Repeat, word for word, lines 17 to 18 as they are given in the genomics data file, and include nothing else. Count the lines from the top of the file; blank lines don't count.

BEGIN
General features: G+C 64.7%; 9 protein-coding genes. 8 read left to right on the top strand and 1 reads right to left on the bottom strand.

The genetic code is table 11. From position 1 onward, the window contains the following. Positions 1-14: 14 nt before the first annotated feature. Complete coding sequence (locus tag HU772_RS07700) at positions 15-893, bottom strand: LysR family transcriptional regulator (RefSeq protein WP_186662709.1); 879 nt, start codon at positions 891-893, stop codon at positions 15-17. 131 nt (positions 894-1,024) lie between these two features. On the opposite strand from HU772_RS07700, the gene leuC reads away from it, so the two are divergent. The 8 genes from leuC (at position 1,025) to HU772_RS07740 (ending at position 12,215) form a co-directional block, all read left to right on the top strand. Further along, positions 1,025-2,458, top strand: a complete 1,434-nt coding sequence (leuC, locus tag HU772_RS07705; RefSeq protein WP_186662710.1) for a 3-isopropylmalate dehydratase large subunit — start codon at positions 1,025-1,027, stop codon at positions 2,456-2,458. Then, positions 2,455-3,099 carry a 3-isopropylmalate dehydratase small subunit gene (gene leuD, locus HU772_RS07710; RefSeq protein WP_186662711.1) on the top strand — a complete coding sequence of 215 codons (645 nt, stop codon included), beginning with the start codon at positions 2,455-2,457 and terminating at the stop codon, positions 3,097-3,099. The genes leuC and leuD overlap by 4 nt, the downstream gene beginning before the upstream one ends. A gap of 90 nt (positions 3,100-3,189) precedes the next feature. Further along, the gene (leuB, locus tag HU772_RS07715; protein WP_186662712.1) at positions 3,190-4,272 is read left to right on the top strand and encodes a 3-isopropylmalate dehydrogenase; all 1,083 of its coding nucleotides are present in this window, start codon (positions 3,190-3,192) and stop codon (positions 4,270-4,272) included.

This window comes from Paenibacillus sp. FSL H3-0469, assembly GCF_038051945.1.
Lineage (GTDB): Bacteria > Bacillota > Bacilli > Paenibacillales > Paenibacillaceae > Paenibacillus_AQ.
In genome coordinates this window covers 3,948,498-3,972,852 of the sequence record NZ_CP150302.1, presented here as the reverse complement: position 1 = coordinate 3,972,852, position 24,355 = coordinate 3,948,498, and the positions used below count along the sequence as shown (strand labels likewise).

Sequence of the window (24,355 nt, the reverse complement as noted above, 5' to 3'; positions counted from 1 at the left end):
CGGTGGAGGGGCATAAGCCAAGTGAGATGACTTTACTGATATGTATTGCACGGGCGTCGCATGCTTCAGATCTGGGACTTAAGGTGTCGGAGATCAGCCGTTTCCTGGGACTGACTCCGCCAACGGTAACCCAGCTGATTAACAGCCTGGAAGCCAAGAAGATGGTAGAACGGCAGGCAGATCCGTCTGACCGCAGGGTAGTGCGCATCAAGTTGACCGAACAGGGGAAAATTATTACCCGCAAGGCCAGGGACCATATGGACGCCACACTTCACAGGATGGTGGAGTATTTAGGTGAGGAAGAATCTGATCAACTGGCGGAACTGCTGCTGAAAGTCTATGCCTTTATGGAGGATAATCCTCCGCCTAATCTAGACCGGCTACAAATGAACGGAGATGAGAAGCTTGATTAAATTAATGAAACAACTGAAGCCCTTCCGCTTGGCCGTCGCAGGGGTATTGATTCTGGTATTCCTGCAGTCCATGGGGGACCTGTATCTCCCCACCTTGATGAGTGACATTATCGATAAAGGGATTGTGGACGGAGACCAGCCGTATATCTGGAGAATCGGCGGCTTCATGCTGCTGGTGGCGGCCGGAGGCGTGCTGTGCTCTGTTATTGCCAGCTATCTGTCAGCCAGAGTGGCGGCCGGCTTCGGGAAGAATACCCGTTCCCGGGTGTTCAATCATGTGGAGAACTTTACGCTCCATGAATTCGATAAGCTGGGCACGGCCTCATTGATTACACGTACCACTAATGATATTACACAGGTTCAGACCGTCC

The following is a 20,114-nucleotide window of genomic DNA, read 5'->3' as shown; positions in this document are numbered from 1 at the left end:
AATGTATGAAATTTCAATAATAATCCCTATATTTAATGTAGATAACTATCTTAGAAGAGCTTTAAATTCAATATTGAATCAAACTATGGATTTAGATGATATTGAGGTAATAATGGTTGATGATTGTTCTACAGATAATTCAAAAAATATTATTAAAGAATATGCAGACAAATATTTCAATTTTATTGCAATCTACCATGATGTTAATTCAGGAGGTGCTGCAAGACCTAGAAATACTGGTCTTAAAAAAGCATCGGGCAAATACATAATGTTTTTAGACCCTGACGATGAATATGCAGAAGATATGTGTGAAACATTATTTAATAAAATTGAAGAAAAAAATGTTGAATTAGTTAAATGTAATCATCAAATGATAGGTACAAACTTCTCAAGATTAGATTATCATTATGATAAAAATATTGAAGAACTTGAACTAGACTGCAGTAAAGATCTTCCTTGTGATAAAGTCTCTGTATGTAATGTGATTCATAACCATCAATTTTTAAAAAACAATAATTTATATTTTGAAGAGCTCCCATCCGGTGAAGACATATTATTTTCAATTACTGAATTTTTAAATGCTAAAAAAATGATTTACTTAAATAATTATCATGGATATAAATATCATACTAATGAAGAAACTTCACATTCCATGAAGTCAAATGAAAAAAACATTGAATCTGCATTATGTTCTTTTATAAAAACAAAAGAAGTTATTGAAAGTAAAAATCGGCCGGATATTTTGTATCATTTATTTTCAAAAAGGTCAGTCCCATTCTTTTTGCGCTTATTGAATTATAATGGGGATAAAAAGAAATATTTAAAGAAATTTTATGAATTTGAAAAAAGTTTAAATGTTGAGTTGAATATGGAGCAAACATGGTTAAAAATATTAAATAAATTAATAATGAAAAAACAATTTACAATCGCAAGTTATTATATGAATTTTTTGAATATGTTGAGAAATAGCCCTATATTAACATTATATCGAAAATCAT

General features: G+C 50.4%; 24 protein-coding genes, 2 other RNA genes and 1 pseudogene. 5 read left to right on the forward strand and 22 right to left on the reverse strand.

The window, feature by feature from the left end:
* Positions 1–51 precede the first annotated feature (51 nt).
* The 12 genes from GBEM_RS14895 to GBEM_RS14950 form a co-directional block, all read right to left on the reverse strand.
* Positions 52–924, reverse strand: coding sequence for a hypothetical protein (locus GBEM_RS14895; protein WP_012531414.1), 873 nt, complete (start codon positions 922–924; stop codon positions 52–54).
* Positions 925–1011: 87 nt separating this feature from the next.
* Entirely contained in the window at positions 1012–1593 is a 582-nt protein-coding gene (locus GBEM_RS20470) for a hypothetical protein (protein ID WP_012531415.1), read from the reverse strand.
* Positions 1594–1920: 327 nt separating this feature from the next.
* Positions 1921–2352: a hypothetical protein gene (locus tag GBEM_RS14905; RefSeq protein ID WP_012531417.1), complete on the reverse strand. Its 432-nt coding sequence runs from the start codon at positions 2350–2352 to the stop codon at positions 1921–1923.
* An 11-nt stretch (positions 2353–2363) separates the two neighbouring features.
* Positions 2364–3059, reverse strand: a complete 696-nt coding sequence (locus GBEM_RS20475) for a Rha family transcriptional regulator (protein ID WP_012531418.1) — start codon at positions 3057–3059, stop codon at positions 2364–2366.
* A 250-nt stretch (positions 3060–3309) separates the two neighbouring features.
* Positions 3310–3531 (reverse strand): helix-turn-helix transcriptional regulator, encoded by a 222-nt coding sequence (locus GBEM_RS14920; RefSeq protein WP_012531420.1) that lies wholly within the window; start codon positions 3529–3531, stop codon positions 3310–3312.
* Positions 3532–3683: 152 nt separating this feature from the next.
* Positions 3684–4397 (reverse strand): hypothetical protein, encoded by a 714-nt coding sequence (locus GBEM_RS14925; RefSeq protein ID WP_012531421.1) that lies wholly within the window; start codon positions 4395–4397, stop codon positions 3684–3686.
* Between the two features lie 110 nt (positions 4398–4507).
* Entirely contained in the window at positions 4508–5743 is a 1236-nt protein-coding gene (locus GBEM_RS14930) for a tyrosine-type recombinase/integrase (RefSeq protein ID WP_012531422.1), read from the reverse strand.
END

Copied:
* Positions 1594–1920: 327 nt separating this feature from the next.
* Positions 1921–2352: a hypothetical protein gene (locus tag GBEM_RS14905; RefSeq protein ID WP_012531417.1), complete on the reverse strand. Its 432-nt coding sequence runs from the start codon at positions 2350–2352 to the stop codon at positions 1921–1923.